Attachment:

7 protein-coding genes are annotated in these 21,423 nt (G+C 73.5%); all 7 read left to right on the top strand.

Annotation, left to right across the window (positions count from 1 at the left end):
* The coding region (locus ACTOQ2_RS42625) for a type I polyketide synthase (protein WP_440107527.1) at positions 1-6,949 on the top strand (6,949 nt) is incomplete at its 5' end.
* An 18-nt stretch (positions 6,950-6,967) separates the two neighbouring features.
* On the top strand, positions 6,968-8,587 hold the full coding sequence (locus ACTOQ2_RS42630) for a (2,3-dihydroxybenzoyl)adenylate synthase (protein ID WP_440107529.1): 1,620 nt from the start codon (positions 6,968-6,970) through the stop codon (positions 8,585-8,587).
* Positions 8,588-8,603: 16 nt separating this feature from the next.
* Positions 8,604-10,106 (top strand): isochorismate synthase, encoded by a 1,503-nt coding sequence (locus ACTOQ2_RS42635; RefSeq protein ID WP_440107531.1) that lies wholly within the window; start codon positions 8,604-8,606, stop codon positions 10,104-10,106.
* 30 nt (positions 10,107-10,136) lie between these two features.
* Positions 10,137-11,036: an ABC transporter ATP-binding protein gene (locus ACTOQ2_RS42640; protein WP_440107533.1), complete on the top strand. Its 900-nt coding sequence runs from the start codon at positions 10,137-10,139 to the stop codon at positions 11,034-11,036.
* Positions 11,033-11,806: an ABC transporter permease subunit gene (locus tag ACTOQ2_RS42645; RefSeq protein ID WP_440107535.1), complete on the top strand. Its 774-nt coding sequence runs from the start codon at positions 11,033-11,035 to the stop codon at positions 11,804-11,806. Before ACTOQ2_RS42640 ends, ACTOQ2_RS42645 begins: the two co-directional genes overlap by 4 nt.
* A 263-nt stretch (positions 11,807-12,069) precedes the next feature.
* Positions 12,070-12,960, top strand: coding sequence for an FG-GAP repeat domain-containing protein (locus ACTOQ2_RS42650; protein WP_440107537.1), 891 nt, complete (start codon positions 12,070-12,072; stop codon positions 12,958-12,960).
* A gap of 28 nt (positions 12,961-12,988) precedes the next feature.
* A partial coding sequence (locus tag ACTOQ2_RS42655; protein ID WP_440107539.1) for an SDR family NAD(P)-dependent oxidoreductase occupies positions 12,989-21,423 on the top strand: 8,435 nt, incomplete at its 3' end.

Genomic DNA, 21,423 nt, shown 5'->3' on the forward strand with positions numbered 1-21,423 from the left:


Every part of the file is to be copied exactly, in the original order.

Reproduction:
7 protein-coding genes are annotated in these 21,423 nt (G+C 73.5%); all 7 read left to right on the top strand.

Annotation, left to right across the window (positions count from 1 at the left end):
* The coding region (locus ACTOQ2_RS42625) for a type I polyketide synthase (protein WP_440107527.1) at positions 1-6,949 on the top strand (6,949 nt) is incomplete at its 5' end.
* An 18-nt stretch (positions 6,950-6,967) separates the two neighbouring features.
* On the top strand, positions 6,968-8,587 hold the full coding sequence (locus ACTOQ2_RS42630) for a (2,3-dihydroxybenzoyl)adenylate synthase (protein ID WP_440107529.1): 1,620 nt from the start codon (positions 6,968-6,970) through the stop codon (positions 8,585-8,587).
* Positions 8,588-8,603: 16 nt separating this feature from the next.
* Positions 8,604-10,106 (top strand): isochorismate synthase, encoded by a 1,503-nt coding sequence (locus ACTOQ2_RS42635; RefSeq protein ID WP_440107531.1) that lies wholly within the window; start codon positions 8,604-8,606, stop codon positions 10,104-10,106.
* 30 nt (positions 10,107-10,136) lie between these two features.
* Positions 10,137-11,036: an ABC transporter ATP-binding protein gene (locus ACTOQ2_RS42640; protein WP_440107533.1), complete on the top strand. Its 900-nt coding sequence runs from the start codon at positions 10,137-10,139 to the stop codon at positions 11,034-11,036.
* Positions 11,033-11,806: an ABC transporter permease subunit gene (locus tag ACTOQ2_RS42645; RefSeq protein ID WP_440107535.1), complete on the top strand. Its 774-nt coding sequence runs from the start codon at positions 11,033-11,035 to the stop codon at positions 11,804-11,806. Before ACTOQ2_RS42640 ends, ACTOQ2_RS42645 begins: the two co-directional genes overlap by 4 nt.
* A 263-nt stretch (positions 11,807-12,069) precedes the next feature.
* Positions 12,070-12,960, top strand: coding sequence for an FG-GAP repeat domain-containing protein (locus ACTOQ2_RS42650; protein WP_440107537.1), 891 nt, complete (start codon positions 12,070-12,072; stop codon positions 12,958-12,960).
* A gap of 28 nt (positions 12,961-12,988) precedes the next feature.
* A partial coding sequence (locus tag ACTOQ2_RS42655; protein ID WP_440107539.1) for an SDR family NAD(P)-dependent oxidoreductase occupies positions 12,989-21,423 on the top strand: 8,435 nt, incomplete at its 3' end.

Genomic DNA, 21,423 nt, shown 5'->3' on the forward strand with positions numbered 1-21,423 from the left: